For example, it’s really easy to love my little brother Brian because he’s just like me (sorry mom, I feel your pain) but in lanky boy form.  We both enjoy playing video games, watching sports with Dad, drinking Starbucks coffee with mom, playing practical jokes on our unsuspecting sister Melissa, and laughing over the fact that Grandma is so terrible at texting.  Loving him doesn’t take much effort.

But what about loving a friend who “stabbed you in the back” or the boyfriend who cheated on you?  What about loving the racist who lives next door or the Christian with the cardboard sign on the street condemning everyone to hell?  What about loving your opponents on the soccer field or the kid who broke into your car and stole your favorite handbag?

The Bible doesn’t just say to love those who are easy to love, the Bible also says to love your neighbor (which is everyone), to love your enemies including those who persecute you, and (drumroll please) to love each and every person as you love YOURSELF.  Yep.  It says that.  I’m dead serious.  You won’t find that in the Book of Sam’s Opinion’s 4:2.  You can find it in Matthew 22:37-39, John 13:34-35, and Matthew 5:44.

When I love myself, I don’t hesitate.  It’s practically reflexive in the sense that I don’t have to second guess what I am doing or why I am doing it.  If I am hungry then I will eat, if I am tired then I will sleep, and if I am bored then I will watch a movie or sketch.

So what does this mean in the life of Sam?  It means that if I see the girl who “wronged me” on the side of the road in desperate need of a lift, then I will immediately pull over and welcome her into my car (instead of speeding past her in raging fury).  Not because she does or doesn’t deserve it, not because I am trying to make her feel guilty for how she hurt me, and not because I am trying to prove what a wonderful person I am.  None of the above.  I do it because Jesus commands me to.  If God is love (1 John 4:7-8), then I have the opportunity to share Him with anyone and everyone I meet through what I say and what I do.  Since His love is powerful enough to shine through the broken cracks of my life, stifling it would mean hindering another from being able to experience God through me in a beautiful way.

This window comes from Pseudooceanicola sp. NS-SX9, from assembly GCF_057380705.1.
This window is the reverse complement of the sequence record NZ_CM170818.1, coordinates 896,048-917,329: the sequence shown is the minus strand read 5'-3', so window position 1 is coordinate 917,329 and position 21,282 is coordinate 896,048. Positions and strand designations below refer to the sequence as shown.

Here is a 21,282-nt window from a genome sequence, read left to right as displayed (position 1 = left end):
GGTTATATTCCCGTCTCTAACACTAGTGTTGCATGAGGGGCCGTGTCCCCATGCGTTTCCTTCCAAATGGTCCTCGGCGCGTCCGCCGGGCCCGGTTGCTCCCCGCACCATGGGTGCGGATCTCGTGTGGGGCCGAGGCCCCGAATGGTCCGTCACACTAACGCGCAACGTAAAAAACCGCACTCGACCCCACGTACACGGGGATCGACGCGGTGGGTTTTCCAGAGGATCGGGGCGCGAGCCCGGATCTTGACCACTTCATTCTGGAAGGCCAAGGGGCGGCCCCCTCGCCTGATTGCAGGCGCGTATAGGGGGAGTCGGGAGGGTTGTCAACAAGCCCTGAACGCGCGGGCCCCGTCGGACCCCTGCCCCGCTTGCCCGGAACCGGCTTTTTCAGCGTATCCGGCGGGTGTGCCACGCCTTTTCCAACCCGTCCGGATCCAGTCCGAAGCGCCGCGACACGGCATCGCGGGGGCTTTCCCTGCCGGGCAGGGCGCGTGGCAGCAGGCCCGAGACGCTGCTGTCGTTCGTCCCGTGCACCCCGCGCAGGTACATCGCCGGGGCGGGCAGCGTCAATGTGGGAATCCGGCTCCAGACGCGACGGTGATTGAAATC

Quick reminder to all of my fellow imperfect human beings out there:  I will fail.  There will be days when it may take me a lot longer to love or forgive, and there will be days when I don’t do it at all,  but that’s what grace is for.  It’s also a great reminder that even when my love fails, God’s never will.

So as I enter into every situation, I will strive to love with an open heart and without fear because I am reminded that in my “unlovable moments,” God never stopped loving me.

Be Still and Know

“Now then, stand still and see this great thing the Lord is about to do before your eyes!”

1 Samuel 12:16 (NIV)

For those of you that don’t know me that well….

“Standing still” is not something that I enjoy doing.  In fact, I despise it.  That’s why I majored in Exercise Science in college, that’s why I have played multiple sports in and out of season since age 4, and that’s why I will never work in a tiny cramped office cubicle (I wouldn’t last a week).

To put it simply…let me confess.